Birds of Nebraska: Newspaper Accounts, 1854-1923

April 8, 1923. Omaha Sunday World-Herald 58(23): 3-W.

Mystery in Butterfly's Migratory Pilgrimage

By Sandy Griswold.

A really wonderful thing was the sight of a monarch butterfly, flying complacently from shrub to shrub, just the same as in June, with every bush in full flower, out in the court of the Tadousac apartments, in the warm sunshine of Thursday morning, three weeks before his normal schedule.

The monarch is one of our commonest of the largest of our butterflies and is known to every child that loves the outdoors, and that, I think includes them all. It is a gallus fellow, with his graceful form of a reddish brown, marked with jet black.

In the early May days its striped caterpillar is to be found in our open fields and along our country roads and byways among the milkweeds and goldenrod, upon which it largely subsists, and where you will often find its very attractive and interesting chrysalis, of a light emerald, sprinkled with ruddy gold, hanging generally from the milkweed's scraggly branches.

The mystic pilgrimages of the birds to the south in the fall, and back north in the spring, has been an endless source of scientific study and perplexity, and yet it is anything but satisfactorily explained ot understood. Still we know much about it, as we do also much about the migration of our fishes, of which real information is still less available.

And yet, of all, the ways of the migratory insect are still more unsatisfactorily understood, but an increasing source of investigation at the hands of biological savants.

It is known, however, that many of our butterflies belong as distinctly to the migratoria as do most of our birds, while others survive but a single summer, and still others go into hibernation in well protected and secret crypts. The monarch butterfly, which is, as I said, one of the commmonest, and easily recognized by his conspicuity in size and markings. It is likewise strictly migratory.

In the early October days it is numerously seen following the trend of the Missouri river valley to the land of perpetual sunshine, often singly, but general in good sized flocks. While it is a good strong aerial navigator it makes frequent stops for rest and refreshment, on the trees and shrubbery along its route.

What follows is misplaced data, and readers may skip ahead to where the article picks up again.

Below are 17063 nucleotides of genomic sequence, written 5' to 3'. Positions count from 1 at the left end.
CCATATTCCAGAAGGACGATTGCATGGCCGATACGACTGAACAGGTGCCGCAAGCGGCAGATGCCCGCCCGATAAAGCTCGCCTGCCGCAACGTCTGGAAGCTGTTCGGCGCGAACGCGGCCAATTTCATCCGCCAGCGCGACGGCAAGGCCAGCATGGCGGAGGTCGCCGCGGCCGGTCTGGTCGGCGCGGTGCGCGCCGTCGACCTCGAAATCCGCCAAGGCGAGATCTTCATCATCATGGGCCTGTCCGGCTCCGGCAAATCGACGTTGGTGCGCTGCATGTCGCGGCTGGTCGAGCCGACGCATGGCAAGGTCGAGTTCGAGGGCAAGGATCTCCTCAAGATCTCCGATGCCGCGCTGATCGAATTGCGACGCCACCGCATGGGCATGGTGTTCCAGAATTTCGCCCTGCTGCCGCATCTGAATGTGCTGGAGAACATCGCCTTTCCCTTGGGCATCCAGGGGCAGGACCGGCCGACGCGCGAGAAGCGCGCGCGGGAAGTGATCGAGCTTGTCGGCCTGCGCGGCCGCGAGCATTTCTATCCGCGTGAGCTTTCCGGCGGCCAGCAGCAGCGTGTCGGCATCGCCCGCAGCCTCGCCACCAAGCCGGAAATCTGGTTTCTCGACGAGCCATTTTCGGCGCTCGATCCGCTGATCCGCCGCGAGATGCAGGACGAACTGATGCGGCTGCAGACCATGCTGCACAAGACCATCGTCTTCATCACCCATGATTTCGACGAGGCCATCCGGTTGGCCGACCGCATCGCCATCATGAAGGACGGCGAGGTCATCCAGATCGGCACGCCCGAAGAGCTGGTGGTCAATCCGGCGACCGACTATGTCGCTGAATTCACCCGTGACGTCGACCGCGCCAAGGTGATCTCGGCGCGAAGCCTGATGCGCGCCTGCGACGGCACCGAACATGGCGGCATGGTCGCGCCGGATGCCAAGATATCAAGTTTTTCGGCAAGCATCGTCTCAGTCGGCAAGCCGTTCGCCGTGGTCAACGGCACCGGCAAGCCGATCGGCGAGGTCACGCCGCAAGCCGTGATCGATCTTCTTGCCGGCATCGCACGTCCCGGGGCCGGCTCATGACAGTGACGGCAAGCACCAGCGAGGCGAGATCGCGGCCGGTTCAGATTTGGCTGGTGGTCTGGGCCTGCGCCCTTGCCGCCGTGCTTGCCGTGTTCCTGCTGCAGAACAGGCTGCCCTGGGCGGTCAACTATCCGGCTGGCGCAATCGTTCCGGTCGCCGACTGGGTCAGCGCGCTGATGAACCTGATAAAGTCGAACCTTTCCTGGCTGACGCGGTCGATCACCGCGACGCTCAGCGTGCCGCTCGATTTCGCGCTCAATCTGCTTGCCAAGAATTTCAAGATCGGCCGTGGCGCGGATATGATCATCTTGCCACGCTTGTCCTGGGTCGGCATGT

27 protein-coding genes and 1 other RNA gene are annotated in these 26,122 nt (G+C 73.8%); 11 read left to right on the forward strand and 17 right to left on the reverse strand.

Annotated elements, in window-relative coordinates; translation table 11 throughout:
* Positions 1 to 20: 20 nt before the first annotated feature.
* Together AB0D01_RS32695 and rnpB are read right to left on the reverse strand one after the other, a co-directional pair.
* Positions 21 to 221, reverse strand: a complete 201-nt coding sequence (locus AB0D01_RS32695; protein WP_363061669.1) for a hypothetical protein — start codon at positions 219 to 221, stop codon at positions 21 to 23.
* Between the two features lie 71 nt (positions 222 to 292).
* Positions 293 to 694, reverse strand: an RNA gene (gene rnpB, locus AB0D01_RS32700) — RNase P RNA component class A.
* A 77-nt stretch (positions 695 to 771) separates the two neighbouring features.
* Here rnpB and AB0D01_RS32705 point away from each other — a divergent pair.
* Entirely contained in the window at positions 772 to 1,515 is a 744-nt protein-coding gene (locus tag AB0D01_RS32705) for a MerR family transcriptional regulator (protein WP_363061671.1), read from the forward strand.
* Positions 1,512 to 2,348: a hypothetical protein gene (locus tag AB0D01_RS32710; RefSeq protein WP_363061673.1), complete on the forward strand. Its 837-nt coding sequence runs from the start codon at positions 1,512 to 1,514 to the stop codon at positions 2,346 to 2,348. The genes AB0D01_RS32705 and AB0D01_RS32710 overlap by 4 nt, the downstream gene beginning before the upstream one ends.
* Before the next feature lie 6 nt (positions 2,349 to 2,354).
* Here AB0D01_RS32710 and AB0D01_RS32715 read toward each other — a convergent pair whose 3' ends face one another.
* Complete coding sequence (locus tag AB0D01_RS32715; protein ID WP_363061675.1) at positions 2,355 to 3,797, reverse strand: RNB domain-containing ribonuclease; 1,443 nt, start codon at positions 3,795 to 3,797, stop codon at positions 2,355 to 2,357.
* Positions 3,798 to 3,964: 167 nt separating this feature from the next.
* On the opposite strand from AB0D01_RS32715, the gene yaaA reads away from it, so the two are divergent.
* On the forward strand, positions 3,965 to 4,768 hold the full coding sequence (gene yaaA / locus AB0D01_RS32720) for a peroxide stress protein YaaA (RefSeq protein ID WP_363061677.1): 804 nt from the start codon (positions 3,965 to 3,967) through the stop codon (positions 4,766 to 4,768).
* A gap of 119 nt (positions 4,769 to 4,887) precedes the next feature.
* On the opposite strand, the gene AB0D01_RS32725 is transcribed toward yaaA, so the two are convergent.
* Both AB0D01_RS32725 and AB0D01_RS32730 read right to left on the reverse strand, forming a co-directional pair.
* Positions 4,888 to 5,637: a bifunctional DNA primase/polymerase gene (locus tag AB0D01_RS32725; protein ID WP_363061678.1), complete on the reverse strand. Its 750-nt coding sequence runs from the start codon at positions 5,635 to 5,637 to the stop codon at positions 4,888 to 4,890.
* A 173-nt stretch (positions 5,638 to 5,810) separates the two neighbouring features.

There are years, as is the case with our rabbits, when the monarch butterfly almost totally disappears, and for a considerable period following is most noticeably scarce. Then will come a year when they are the most plentiful of all their kind, and scores of them are to be seen on a hot summer day, indolently undulating athwart our weedy fields and pastures.

Those who love the study, keep records of when, where and under what meteorological conditions each individual of this interesting insect is encountered, and the data of this sort scientifically assembled has made it possible to reason out therefrom the laws of nature governing the movements of this frail but beautiful creature.

This I offer as a hint to the bug hunters, for there are other species of the butterfly with which the monarch may be confused, especially the viceroy, almost its prototype in color and markings, and a bigger kindred, the fritillary butterfly, whose hind sails are as black as the eyes of the sloe, and which, in alternate seasons, is as numerous in this state as the monarch.

Wherefore or whyfore this Tadousac butterfly came up here at this unseemly season is something for those more profound in entomology than I am to discover. I will add, though, if it takes my advice, it will not shed its heavy underwear for a few weeks more, anyway.